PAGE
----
Jessica Satava is the new executive director of Johnstown Symphony Orchestra, now in its 91st season. She started her new position with JSO Aug. 1. Satava and her husband, Joe, recently moved to Johnstown from Baltimore.
She previously served as concert operations supervisor at the Peabody Institute of the Johns Hopkins University and manager of Aspen Chamber Symphony at Aspen Music Festival and School. She holds a master’s degree from Peabody Institute, a bachelor’s degree from Bethel University and earned a certificate in management development from the Johns Hopkins Carey School of Business. In July, she was accepted after a selective process to attend the League of American Orchestras Essentials of Orchestra Management 2019hosted by the Los Angeles Philharmonic.
Where did you grow up?
I was born in Baltimore, but moved to northern Indiana as a small child, so I’m an odd mixture of Mid-Atlantic and Midwestern.
Tell us about your family.
Joe and I are about to celebrate our 11th anniversary, and we’re so excited to be conveniently situated in Johnstown so close to our family in Western Maryland, Pittsburgh, and Cleveland. From that sentence, you will note that there is a lot of football rivalry going on in our family!
Do you have interests other than music?
Of course, music is my passion and first love, but when I need a break, (yes, that does happen!) I absolutely love sewing. My mom taught me to sew when I was growing up, and I enjoy making a lot of the clothing I wear.
Do you play an instrument?
Yes! I started college as a piano major, before switching to voice, and spent 15 years performing as a professional soloist and choral singer. I did have brief interludes with the organ and horn, but I’m VERY relieved to report there are no existing recordings!
What are your initial impressions of the orchestra?
The Johnstown Symphony Orchestra enjoys a great reputation for artistic excellence and enormous support from their community. We’re so fortunate to have such a vibrant ensemble in our city.
What are your initial thoughts on Johnstown?
There is such a strong sense of identity and pride in this community. We love the contrast of the traditional with the progressive in Johnstown, with historic churches next to urban murals. It’s perfect that Maestro Blachly has chosen to highlight the diverse cultural heritage of Johnstown through music with our season, Made in Johnstown, because it’s a tour of the ethnic history of the town built right into my job! Also, everyone is so friendly! Joe and I have been warmly welcomed everywhere we go. The tree-lined streets, the mountains, the neighborhoods — it’s truly a unique and beautiful region, with so much to offer. We are big fans of the Mill House Café, which is walking distance from our home, we love pancakes and bacon at Our Son’s, and one of our first lunches in town was at Balance Restaurant. The Brussels sprouts are phenomenal!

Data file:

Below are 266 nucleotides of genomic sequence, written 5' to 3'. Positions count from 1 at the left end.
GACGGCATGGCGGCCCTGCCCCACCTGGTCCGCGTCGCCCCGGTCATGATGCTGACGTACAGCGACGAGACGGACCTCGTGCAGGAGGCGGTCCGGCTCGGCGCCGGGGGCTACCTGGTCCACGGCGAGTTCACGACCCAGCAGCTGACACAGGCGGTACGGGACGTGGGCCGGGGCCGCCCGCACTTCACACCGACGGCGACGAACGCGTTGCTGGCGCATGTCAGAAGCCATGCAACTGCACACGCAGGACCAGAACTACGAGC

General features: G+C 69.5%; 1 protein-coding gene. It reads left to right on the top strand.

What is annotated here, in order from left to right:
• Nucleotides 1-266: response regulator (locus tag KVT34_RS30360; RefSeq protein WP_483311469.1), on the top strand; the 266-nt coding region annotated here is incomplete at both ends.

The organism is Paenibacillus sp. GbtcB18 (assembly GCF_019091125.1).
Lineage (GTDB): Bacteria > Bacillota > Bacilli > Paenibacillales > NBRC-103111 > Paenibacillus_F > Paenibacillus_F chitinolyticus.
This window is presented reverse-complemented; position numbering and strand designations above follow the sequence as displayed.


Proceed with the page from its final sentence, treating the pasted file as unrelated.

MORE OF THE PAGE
As executive director, what do you see as the most important part of your work?
Simply this: to be a voice for the broad and lasting positive impact the Johnstown Symphony Orchestra has on our city. If you haven’t heard them yet, you HAVE to! The experience of communal music-making that an orchestra provides is powerful, awe-inspiring and it can uplift, heal, and connect people.
And you know what else? It’s just a really fun night out! We have a great time! You can get dressed up, or come as you are. Yes, a ticket costs a little more than going to the movies, but it’s considerably less than a football game, and you can hear and see people onstage who have devoted their lives to learning to play together and perfecting this art form! It’s an unbelievable experience.
Do you have a vision for what you would like to see take place for the orchestra?
First, I want to hear from all of you about what you want from your orchestra. But I’d love to find ways to expand our reach, offer access to arts education to even more children, and to give even more people a chance to sing and play together.
Our Music Director, James Blachly, said, “Through this music, we can be reminded of the best parts of our humanity, and process emotions and feelings we otherwise can’t access.” I couldn’t have said it better. Music and the arts are crucial to our children’s education and our self-expression as adults. I’m here to help ensure that everyone in the Allegheny region has the chance to access that through the Johnstown Symphony Orchestra. I’ll look forward to greeting you the next time you’re at the Pasquerilla Performing Arts Center for a JSO concert — I can’t wait to meet my new neighbors!
To learn more about the 2019/20 season, Made in Johnstown, go to www.johnstownsymphony.org